Renowned, multi-award winning science writer Dr. David Whitehouse – who has an asteroid named after him – has slammed the New Scientist as “offensive and prejudicial” for rejecting a feature it commissioned from him on the Earth’s inner core after it discovered that he serves on the Academic Advisory Board of the Global Warming Policy Foundation (GWPF). The GWPF is a climate contrarian think tank founded by the former Conservative Chancellor Nigel Lawson.
In an email exchange seen by the Daily Sceptic, Daniel Cousins, Head of Features at the New Scientist, made the focus of the proposed piece clear:
…it would be first about how we’ve finally confirmed the existence of this inner core… then I guess it becomes about what we know about it’s structure (speculation about iron crystals, etc.) and how it formed… And finally, I guess we’d want to explore what the various scenarios for how it formed might inform how we think about habitability on other planets.
However, just 21 minutes after the commission was agreed, Dr. Whitehouse received a follow-up email from Mr. Cousins informing him that his affiliation with the GWPF rendered him “unsuitable” to write for the magazine:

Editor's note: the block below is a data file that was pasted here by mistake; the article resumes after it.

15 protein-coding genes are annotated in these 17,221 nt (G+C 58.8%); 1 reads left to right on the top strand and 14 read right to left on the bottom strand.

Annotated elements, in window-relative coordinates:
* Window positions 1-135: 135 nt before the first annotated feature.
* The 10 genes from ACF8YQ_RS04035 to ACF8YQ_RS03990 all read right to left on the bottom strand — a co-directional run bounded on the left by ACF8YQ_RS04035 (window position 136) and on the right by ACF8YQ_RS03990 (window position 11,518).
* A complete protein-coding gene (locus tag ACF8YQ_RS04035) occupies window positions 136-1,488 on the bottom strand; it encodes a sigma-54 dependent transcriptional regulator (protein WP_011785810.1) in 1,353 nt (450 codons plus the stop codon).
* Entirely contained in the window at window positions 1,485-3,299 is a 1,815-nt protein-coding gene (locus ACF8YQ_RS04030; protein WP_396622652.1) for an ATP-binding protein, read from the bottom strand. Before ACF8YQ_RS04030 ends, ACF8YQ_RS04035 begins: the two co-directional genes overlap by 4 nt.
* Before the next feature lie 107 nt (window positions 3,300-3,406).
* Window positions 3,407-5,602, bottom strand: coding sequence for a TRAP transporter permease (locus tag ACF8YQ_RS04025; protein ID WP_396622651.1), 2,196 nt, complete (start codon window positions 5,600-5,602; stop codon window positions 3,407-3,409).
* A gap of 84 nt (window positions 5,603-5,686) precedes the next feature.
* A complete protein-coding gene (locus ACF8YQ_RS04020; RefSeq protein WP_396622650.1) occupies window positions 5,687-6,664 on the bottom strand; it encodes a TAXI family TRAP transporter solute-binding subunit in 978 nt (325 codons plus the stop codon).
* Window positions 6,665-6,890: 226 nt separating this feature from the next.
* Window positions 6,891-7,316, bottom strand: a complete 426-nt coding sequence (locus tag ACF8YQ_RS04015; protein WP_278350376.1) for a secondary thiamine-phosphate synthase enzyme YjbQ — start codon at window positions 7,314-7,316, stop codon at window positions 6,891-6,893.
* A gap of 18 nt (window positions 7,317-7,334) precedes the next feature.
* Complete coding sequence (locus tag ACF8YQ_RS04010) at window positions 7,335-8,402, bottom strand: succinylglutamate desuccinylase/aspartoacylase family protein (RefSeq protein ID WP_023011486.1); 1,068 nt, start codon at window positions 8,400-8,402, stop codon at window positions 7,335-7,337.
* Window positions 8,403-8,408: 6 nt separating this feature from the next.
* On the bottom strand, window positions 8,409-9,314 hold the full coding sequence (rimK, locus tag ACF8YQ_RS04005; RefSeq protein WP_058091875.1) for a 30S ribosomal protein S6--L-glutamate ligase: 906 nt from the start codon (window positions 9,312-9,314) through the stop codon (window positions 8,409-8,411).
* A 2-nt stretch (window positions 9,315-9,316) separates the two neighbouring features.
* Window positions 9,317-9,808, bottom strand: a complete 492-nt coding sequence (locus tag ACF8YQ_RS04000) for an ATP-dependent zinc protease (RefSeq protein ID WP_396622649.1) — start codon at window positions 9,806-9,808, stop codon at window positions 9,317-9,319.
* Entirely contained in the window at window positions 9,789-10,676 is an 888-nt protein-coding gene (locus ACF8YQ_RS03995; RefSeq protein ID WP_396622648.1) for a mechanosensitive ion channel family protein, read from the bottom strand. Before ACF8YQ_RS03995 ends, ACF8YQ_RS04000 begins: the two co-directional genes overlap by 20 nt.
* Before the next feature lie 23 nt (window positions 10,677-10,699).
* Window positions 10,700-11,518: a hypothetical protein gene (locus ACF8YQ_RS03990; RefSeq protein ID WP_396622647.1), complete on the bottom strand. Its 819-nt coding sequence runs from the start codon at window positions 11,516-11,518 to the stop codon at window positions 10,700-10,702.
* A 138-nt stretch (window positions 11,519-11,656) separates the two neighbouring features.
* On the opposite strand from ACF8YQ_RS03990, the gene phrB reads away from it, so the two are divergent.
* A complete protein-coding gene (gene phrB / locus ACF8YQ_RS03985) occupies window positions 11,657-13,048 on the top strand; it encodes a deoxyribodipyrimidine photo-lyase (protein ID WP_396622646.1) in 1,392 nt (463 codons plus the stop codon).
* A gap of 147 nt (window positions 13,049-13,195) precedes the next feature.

I am writing with bad news, I’m afraid.
Barely a moment after I sent the email around my colleagues regarding that commission, one of my managers called to ask me if I was aware that you are on the board of the Global Warming Policy Foundation and therefore not someone we can having writing for us.
I am of course as disappointed as you, because this is a good idea for a story – and we now can’t do aid [sic] story, because it not be fair [sic] to have someone else report and write it. Regardless, we can no longer proceed.
Clearly, I should have done my due diligence on this – and I am sorry to have wasted your time.
Dr. Whitehouse wrote to Nina Wright, the New Scientist’s Chief Executive, demanding an explanation:
The reason given for the cancellation of the contract was stated to be my association with the Global Warming Policy Foundation – a policy organisation that is in broad agreement with the Intergovernmental Panel on Climate Change. In the absence of any further explanation, it is clear that New Scientist has censored and reneged on a contract based solely on my professional affiliation. The cancellation of the article, which was on a completely unrelated topic, after it was negotiated and commissioned, is offensive and prejudicial treatment. More alarmingly, it could be taken as evidence of New Scientist exhibiting media bias and a cancel culture that would belittle its reputation.